Training and Development Trends: Training Evaluation, Employee Development and Career Management

Training and Development Trends: Training Evaluation, Employee Development and Career Management



Training and Development Trends: Training Evaluation, Employee Development and Career Management


With a highly dynamic business world, many organizations have realized that training and development are the main factors in gaining a competitive edge. Over the years, training and development has taken many forms and continued to evolve. Today, some of the main trends in almost all corporations are training evaluation, employee development and career management. These trends have enabled organizations to create competence and retain most highly talented employees (Wilson, 2005). In training evaluation, the managers seek to assess whether trainees acquired knowledge, changed their attitude and behaviour. Employment development, on the other hand, aims at continuously improving employee skills that are necessary for performing their jobs. Career management is about making active management and structured planning choices of individuals’ professional development.

Training Evaluation

            Training is meant to improve how employees behave and conduct themselves in their daily activities. Therefore, if the knowledge acquired is not utilized within the organizations operations, and achievement of goals, training loses its meaning. This is where training evaluation comes in, to assess whether employees are utilizing what was acquired during training. Mainly, it focuses on knowledge, attitude and behaviour. Knowledge acquisition is about learning concepts, new skills that help transition an employee from orientation to an expert (Wilson, 2005). Changing the attitude is about values, beliefs and feelings concerning ideas and considering other alternative measures to topics and issues within the organization. New behaviour is focused in enhancing skills and the way employees go about their works and functions. It is the most important because it means using the learnt skills and attitudes to tackle things differently in the workplace.

            Training evaluation can involve five methods, which are participants’ reaction to training, knowledge acquisition, behavioural application, measurable improvement in business and return on investment. Using these methods together allows the manager to gauge whether the training was effective in improving the firm’s performance (, 2013). The first method is about the reaction of the trainees, which measures satisfaction. This can be done through a survey after the training course where the trainers issue several questions. They seek to find out whether the participants enjoyed the training, if they would like more training, whether the training was appropriate, whether the material learnt is relevant to their work and whether they would recommend others to undertake the training. Answers from such questions help the manager to know whether the participants were satisfied with the training.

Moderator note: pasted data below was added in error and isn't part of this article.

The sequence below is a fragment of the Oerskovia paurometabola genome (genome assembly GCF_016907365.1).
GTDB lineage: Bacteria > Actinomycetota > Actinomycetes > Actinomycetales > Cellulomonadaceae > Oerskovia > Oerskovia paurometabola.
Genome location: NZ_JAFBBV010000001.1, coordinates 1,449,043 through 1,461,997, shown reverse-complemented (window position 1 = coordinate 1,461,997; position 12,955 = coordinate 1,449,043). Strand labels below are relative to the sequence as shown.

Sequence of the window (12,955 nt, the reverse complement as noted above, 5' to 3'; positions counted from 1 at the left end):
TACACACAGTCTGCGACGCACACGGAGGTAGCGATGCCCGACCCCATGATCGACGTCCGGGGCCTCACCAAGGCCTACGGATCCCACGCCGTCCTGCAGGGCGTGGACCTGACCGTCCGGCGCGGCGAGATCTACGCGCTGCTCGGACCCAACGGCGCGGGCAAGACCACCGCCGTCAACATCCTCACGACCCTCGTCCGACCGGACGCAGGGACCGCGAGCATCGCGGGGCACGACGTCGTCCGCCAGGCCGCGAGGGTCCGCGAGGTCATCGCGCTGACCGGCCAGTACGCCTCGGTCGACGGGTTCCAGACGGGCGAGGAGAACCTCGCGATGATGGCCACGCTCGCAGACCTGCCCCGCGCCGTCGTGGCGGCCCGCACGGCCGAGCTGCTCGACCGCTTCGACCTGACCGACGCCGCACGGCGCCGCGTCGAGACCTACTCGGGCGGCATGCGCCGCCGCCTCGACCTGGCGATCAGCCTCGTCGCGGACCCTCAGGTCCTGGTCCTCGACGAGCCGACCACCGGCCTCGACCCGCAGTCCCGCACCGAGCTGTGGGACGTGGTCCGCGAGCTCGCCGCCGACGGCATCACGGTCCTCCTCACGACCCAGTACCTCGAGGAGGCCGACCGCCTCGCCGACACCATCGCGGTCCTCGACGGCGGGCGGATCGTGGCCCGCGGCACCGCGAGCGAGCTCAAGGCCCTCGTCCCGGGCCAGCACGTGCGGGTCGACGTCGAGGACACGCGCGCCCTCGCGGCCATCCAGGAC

The other method of knowledge acquisition focuses on what information the participants have gained. This can be done using an appropriate examination to test whether they grasped the new concepts and ideas addressed during the training. Such an examination can indicate what the participants learnt, as well as what needs further training. It asks questions such as what information was acquired (, 2013). The other method is behavioural application that answers whether the trainees are utilizing the knowledge they learnt. This level seeks to find out how the new skills and knowledge are used within the organization. For instance, it the participants learnt how to handle customers, this method will seek to know whether the specific techniques of talking to them are used instead of the old ones.

            The other evaluation method is considering the measurable improvement in business. Training should aim at enabling employees to achieve organizational goals and objectives with ease. Therefore, it should improve the business. Some of the measures can include reduction in customer service, reduced time lead between customer orders and delivery and increasing sales. The final method is return on investments, which seeks to find out performance improvement through a financial analysis (, 2013). To find out how training impacts return on investment, one needs to consider the difference between the costs of training and the extra profits resulting. If the extra profits or revenue exceeds the training costs, then it is a success.